VALENCIANS BANGED UP ABROAD: Thousands of Spanish Nationals Besiege Embassy’s Across the Globe demanding Repatriation

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Spaniards queue outside the Spanish embassy in Peru

VALENCIANS TRAPPED IN PERU, BALI AND ARGENTINA SAY “EVERYONE HAS WASHED THEIR HANDS”

Spanish nationals trying to leave Peru, Bali or Argentina feel “abandoned” and left to determine their own fate.

The coronavirus crisis has left many citizens of the Valencian Community abroad, desperately trying to return home. At the moment, the options are few and they have yet to be offered a solution by the Spanish Government, they feel betrayed.

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Víctor Soler and his family at the airport leaving Spain, now they cannot get back.

Víctor Soler, an Alicante chef, travelled to Argentina on March 5 with his family. Despite the fact that they had first-class tickets to return with Iberia Airlines, the flight was cancelled and that is where the problems began.


“Apart from being in quarantine since we arrived, we have tried by all means to get a return flight but they have not given us a solution,” explains Víctor, who remarks that he has been “fighting” with the airline for a week.

“The answering machine on the customer service phone will refer you to the website and the website will send you to the phone again. The only thing they have confirmed is that the flight is cancelled and that they will send us a voucher with the refund of the amount of the tickets”!


Victor says that from the moment they registered with the Spanish consulate in Argentina they have not received a satisfactory response.

“The only thing they have told us is that we look for ourselves a flight to another country that does not yet have its borders closed with Spain, such as Cuba, Brazil or the United Arab Emirates.

“That is very risky because at any time those countries can cancel flights or close their borders and we would be trapped in another country, where we couldn’t afford a hotel.

Victor is travelling with his mother-in-law, his wife, and their one-year-old son. Fortunately, they are staying at their brother-in-law’s house and the disease, for the moment, does not pose a serious threat in the country.

Víctor highlights the “disappointment” he feels at seeing how the Spanish Government has failed to fulfil its promise. “A few days ago I saw President Sánchez reassuring the Spaniards that they are making sure that they are going to repatriate us.

“I felt very safe but after this journey one feels totally abandoned. Here everyone has washed their hands of us and nobody offers any answer. All we want to know is that we have a flight so we can go home,” he says.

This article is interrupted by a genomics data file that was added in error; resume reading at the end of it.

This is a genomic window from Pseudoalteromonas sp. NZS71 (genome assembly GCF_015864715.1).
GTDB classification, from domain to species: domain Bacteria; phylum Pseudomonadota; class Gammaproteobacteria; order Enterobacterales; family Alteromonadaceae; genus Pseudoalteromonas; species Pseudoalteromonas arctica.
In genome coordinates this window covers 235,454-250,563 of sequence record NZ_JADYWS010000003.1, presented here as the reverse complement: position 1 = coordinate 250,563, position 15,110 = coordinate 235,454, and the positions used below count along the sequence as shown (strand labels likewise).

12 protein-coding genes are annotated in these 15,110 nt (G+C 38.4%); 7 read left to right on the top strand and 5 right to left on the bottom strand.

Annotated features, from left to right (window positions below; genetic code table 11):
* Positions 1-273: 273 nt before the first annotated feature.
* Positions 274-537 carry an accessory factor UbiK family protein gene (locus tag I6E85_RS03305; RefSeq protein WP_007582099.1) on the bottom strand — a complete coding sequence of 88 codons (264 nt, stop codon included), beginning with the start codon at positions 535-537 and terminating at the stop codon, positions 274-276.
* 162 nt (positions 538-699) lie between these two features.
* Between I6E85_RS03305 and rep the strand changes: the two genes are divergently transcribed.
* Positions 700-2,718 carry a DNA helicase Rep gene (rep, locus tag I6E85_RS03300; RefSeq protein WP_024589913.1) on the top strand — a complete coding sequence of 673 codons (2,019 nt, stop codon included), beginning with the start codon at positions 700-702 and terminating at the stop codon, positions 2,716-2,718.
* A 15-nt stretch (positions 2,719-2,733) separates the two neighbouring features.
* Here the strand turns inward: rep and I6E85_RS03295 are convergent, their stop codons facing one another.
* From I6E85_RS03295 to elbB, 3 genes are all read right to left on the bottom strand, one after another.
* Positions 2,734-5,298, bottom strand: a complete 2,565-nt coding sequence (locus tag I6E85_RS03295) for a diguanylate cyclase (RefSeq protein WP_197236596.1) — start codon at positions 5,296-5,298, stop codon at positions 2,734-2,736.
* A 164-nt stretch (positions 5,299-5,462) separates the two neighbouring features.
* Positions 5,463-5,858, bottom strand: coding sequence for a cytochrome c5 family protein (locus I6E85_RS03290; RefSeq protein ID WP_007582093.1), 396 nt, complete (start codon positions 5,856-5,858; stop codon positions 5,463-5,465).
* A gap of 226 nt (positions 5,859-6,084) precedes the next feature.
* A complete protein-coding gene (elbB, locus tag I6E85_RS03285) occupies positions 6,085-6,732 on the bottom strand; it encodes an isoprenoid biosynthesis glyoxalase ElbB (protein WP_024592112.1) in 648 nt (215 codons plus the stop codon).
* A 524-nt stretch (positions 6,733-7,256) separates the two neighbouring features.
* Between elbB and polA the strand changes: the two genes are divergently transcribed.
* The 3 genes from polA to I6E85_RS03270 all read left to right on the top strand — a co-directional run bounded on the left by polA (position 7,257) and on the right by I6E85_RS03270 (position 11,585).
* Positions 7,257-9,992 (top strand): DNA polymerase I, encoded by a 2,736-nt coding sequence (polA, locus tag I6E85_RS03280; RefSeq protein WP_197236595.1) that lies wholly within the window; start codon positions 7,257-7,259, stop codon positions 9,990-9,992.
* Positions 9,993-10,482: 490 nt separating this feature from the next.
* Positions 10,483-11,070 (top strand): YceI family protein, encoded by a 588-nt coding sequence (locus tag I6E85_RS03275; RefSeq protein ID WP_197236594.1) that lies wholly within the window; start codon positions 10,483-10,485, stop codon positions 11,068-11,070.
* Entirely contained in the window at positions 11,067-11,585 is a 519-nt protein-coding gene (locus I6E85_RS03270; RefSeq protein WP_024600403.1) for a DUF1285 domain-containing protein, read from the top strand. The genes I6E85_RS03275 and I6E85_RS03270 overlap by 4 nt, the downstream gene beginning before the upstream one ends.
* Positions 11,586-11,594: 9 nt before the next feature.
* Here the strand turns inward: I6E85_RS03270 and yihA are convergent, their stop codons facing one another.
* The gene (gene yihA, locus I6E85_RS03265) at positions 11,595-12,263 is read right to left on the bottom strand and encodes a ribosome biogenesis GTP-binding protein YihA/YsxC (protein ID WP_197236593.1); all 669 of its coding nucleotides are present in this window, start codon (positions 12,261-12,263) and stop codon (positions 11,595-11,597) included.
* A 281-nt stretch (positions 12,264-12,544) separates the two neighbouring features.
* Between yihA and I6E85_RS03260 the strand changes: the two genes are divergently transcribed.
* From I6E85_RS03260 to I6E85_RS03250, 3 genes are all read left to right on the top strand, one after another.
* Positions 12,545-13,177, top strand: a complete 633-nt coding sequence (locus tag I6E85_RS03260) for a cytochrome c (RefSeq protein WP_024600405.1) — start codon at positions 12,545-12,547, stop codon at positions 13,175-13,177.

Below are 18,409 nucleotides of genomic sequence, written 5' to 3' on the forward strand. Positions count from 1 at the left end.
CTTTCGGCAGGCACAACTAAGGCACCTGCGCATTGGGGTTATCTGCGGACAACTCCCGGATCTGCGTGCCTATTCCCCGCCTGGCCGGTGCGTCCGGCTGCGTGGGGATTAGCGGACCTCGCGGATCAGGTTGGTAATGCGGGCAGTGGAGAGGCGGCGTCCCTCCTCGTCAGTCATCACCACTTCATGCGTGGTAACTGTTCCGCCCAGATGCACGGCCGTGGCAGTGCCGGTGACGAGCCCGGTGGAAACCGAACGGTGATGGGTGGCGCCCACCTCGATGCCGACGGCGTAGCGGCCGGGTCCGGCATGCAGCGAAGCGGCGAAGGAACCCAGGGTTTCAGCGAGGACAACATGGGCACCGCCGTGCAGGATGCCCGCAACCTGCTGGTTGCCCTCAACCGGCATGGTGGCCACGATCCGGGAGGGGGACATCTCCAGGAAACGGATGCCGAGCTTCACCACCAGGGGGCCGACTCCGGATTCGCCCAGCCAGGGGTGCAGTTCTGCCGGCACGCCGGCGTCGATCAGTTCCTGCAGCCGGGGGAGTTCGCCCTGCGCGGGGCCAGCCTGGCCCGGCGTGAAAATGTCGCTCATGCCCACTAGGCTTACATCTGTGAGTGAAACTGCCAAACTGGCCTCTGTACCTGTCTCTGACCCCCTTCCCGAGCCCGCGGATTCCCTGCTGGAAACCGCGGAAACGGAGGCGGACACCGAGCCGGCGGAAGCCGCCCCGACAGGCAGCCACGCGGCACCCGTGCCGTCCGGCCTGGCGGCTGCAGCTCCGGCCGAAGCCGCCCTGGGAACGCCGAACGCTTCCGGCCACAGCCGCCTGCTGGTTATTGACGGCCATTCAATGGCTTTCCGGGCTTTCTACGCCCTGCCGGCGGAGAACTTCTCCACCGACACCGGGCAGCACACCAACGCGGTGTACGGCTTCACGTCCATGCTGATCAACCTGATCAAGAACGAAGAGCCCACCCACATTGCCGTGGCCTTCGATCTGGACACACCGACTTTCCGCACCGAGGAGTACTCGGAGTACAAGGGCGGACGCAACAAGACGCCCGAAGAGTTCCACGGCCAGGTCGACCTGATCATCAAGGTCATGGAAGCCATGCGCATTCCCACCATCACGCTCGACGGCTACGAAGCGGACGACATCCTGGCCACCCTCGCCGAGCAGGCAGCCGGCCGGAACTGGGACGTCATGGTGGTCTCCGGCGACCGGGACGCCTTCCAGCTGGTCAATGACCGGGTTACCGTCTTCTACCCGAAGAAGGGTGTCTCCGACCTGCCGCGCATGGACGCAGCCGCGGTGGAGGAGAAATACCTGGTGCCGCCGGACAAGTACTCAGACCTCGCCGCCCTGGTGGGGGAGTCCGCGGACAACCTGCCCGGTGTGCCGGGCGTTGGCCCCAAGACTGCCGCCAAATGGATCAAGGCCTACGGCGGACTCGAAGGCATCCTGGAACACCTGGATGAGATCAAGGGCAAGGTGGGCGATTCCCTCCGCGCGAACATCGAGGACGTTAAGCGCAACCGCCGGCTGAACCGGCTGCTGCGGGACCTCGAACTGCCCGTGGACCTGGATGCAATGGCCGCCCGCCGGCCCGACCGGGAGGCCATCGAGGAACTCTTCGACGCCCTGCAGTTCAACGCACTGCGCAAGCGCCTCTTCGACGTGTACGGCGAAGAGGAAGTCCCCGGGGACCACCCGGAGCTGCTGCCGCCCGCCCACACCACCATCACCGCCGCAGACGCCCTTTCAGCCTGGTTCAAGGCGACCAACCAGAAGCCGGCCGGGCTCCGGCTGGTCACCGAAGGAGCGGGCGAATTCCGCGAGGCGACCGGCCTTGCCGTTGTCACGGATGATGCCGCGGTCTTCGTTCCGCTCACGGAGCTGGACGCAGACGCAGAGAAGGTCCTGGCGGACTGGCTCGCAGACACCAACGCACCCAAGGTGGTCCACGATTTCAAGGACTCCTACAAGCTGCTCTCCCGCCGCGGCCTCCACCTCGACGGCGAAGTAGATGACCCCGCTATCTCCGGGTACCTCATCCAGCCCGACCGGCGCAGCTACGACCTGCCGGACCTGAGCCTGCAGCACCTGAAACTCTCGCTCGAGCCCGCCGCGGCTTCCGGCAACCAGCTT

Last week Aerolineas Argentinas sent them an email in which they offered them a flight with a cost per head of $900. They reluctantly accepted because it was the only viable solution. However, yesterday they received another email informing them that this flight is now not going to leave and that there is no possible way for them to return to Spain.

Victor: “In the same email they inform us that the flights are travelling empty to Madrid to repatriate Argentines, this shows me that there is no interest or solidarity. Just as empty planes are going to Madrid, they could be full, with us,” he points out he is angry and fed-up.

Marooned in Bali

On the Indonesian island of Bali, a group of Spanish women, mostly Valencians, who travelled there a week ago to participate in a yoga retreat are frantically trying to find flights out of the country.

Among them Ana Micó, a native of Xàtiva but settled in Alcoy, who explained yesterday that the situation is “very complicated”.

A group of Spanish women, mostly Valencians, travelled there a week ago to participate in a yoga retreat, now they are stranded.

They were relocated on a flight through Singapore which was the last solution offered by the travel agent. However, in this Asian country, you can only fly if you have been there for more than fourteen days. They arrived nine days ago from Spain.

The Lufthansa company, with which they were going to travel, has canceled 95% of the flights and they feel “helpless”.

Another problem is that tickets through other routes are too expensive and because the situation can change in a matter of hours they also risk arriving at the airport and having the flight cancelled.

“It is very risky because, in addition, the companies are not returning the money for the cancellations.” For all these reasons, the group remains in a very tense state, although they stressed yesterday that “apart from everything else, we are fine.”

Last Friday, they managed to be relocated again on another flight scheduled for Saturday at the last minute to Japan and from there, there was the possibility of buying a ticket to Amsterdam. “First we have to trust that it is not cancelled at the last minute and then when we arrive in the Netherlands, find a way in which we return to Spain,” said Micó.

 

Do you know anyone stranded in another country and trying to get back to Spain? We would really like to hear your story.

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